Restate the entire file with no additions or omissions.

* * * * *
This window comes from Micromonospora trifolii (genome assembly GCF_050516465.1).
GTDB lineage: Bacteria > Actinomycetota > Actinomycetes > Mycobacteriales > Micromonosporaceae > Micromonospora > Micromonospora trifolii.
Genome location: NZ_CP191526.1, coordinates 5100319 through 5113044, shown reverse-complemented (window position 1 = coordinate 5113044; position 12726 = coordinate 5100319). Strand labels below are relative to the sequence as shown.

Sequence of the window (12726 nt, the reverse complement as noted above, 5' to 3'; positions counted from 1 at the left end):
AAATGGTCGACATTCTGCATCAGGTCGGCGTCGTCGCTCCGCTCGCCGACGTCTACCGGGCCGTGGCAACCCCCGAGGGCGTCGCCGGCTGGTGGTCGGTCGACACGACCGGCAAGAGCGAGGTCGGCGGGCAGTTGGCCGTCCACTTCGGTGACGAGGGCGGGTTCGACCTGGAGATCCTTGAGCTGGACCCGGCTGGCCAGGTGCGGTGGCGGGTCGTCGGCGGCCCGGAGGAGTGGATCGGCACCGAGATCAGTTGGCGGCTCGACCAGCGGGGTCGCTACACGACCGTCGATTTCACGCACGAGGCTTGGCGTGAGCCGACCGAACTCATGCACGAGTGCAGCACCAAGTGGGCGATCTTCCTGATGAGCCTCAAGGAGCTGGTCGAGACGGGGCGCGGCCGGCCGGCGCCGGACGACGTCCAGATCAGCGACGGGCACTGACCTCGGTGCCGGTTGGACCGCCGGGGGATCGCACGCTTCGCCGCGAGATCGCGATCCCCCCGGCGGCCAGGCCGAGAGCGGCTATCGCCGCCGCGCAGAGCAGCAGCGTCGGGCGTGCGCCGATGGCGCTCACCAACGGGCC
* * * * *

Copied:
This window comes from Micromonospora trifolii (genome assembly GCF_050516465.1).
GTDB lineage: Bacteria > Actinomycetota > Actinomycetes > Mycobacteriales > Micromonosporaceae > Micromonospora > Micromonospora trifolii.
Genome location: NZ_CP191526.1, coordinates 5100319 through 5113044, shown reverse-complemented (window position 1 = coordinate 5113044; position 12726 = coordinate 5100319). Strand labels below are relative to the sequence as shown.

Sequence of the window (12726 nt, the reverse complement as noted above, 5' to 3'; positions counted from 1 at the left end):
AAATGGTCGACATTCTGCATCAGGTCGGCGTCGTCGCTCCGCTCGCCGACGTCTACCGGGCCGTGGCAACCCCCGAGGGCGTCGCCGGCTGGTGGTCGGTCGACACGACCGGCAAGAGCGAGGTCGGCGGGCAGTTGGCCGTCCACTTCGGTGACGAGGGCGGGTTCGACCTGGAGATCCTTGAGCTGGACCCGGCTGGCCAGGTGCGGTGGCGGGTCGTCGGCGGCCCGGAGGAGTGGATCGGCACCGAGATCAGTTGGCGGCTCGACCAGCGGGGTCGCTACACGACCGTCGATTTCACGCACGAGGCTTGGCGTGAGCCGACCGAACTCATGCACGAGTGCAGCACCAAGTGGGCGATCTTCCTGATGAGCCTCAAGGAGCTGGTCGAGACGGGGCGCGGCCGGCCGGCGCCGGACGACGTCCAGATCAGCGACGGGCACTGACCTCGGTGCCGGTTGGACCGCCGGGGGATCGCACGCTTCGCCGCGAGATCGCGATCCCCCCGGCGGCCAGGCCGAGAGCGGCTATCGCCGCCGCGCAGAGCAGCAGCGTCGGGCGTGCGCCGATGGCGCTCACCAACGGGCC